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DCF: Pro's/Con's


SharperDingaan
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As there has been a lot of DCF discussion recently, for easy reference we thought we'd start a seperate string on the topic.

 

Some things that we've noticed:

 

The older you get the less you use it, & you use it differently.

- Right out of B-School you know squat, but you can do DCF! DCF crunching substitutes for experience.

- DCF is precise, & there is only 1 answer! Dogma can be blinding.

- There is only the AIMR/CFA way! Currency devaluation.

 

If you actually understand the business you're looking at, you will instantly recognize that much of its value is actually off BS. Market place reputation, network ability/access to deals, mgmts integrity/smarts, etc. None of it shows up in DCF, & you need maturity/experience to realize that.

 

Real businesses have monthly/quarterly ups/downs, but DCF projections dont. Wise men recognize that a small difference, early, will have a major impact on NPV (DCF end point) & valuation; & that because NPV calculation takes time, time starved market analysts are slow to recognize it.

 

The older you get the more you think like an owner.

- For most coy's/industries there is more than adequate published 'live time' information to give a reasonable sense as to whether the upcoming quarters earnings are likely to be better/worse than expected, & why. CF today & in the future.

- You also recognize that it is almost impossible to predict how much CF will occurr or when. You`re fairly sure its a good deal (ie: +NPV), but in practical terms CF determination is no more than your best reasonable guess. DCF as a range of values.

 

Hopefully, enough controversy to get things started!

 

Cheers

 

SD

 

 

 

 

 

 

 

 

 

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I have never used DCF to value businesses. In terms of valuation only, what I basicaly want is a high enough yield on free cash and profits generated by the company actually (on a trailing basis or on an normalized basis on insurance companies) and get a fairly high level of confidence that the cash generated will grow over a long enough period of time.

 

But I don't try to figure out what will be the cash that the business will generate in infinity. In infinity we're all dead and if we're not martians will attack us ;-)

 

And with Leucadia, how could I do that? So, in some cases, I use the equity that the business have, try to get it at a discount to a fair multiple to it and try to figure out by approximately how much the jockeys will be able to grow it over the next decade.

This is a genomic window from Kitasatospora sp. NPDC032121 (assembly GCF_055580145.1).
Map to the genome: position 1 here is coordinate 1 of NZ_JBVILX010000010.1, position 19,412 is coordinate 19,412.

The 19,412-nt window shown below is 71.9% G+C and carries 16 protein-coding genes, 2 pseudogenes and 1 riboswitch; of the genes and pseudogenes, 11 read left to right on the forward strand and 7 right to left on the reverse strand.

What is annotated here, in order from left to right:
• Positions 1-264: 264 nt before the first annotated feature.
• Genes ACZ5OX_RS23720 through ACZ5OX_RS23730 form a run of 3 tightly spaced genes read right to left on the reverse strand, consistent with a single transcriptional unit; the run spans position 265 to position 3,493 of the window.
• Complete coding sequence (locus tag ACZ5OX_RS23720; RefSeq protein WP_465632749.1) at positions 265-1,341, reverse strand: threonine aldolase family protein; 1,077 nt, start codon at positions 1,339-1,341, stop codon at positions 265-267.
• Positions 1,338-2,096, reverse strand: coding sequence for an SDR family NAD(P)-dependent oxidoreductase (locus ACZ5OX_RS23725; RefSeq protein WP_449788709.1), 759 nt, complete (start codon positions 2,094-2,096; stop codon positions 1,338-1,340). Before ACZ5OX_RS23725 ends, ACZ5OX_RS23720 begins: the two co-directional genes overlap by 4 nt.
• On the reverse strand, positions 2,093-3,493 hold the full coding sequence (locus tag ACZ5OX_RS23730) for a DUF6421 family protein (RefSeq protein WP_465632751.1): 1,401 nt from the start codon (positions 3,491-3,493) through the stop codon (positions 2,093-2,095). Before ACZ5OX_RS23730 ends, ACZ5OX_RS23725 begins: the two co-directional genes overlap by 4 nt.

In each cases, I try to get a discount on the estimated fair value of the business and have some substainable growth prospects so that time will be my ally instead of being my enemy. With that, you get the best of both worlds: a return on narrowing the gap between price and fair value of the business AND a return on the increased fair value of the business.

 

 

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If you are going to invest in anything, you really should make some effort to determine whether you are buying a 60-cent dollar or a 120-cent dollar.  To do this, you need to use some sort of valuation metric, be it a detailed DCF framework, or a more simple approaches like PE-normalized earnings framework, earnings yield+growth, price-to-book....whatever.  I have used all of these approaches in the past, and you'll note that I still haven't gotten rich.  ;)

 

DCF is a pleasant analytical activity if you've got lots of spare time to monkey around choosing growth rates, discount rates, terminal value and all of that great stuff.  However, in my experience you end up spending so much time fudging around with those parameters that you do not dedicate enough attention to thinking about the underlying business.  And, as we all know, the results can be so sensitive to the selection of those parameters that you can sit there farting around with your spreadsheet until you eventually convince yourself that there is value where none truly exists.

 

The other challenge with DCF is managing lumpy cashflows.  Just try doing a spreadsheet for FFH!  The folly of trying to select stable growth rates becomes immediately clear.

 

Nope, IMO, people are better off using rough metrics to assess value and spend more time thinking about the underlying business.

 

SJ

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If one were a portfolio manager of a large fund, or due to their employment was required to have an opinion on or own a hundred securities or more, a DCF of model based structure may be the easiest way to get things done, with less risk of non-conformity (it's what the 'profession' of money management teaches). Similarly, one could rely on sell-side analysts and their models and "research" in a career managing a large mutual fund.

 

If one wants to make money, you should think like a businessperson, analyzing the business continually, based on the underlying economics and qualities. Purchases need to be made based on the economics, incentives within the organization, and valuation. If you can understand #1 & #2 and see it quickly, you can passively follow hundreds of good firms, #3 will jump out at you periodically (based on assets, CF generation, one-time issues, etc). You may also see a similar business that you don't follow, but you begin to understand it rather quickly due to your prior knowledge of similar firms. When it looks too good to be true and you start really trying to blow apart the seemingly good investment, but you can't, you gotta back up the truck.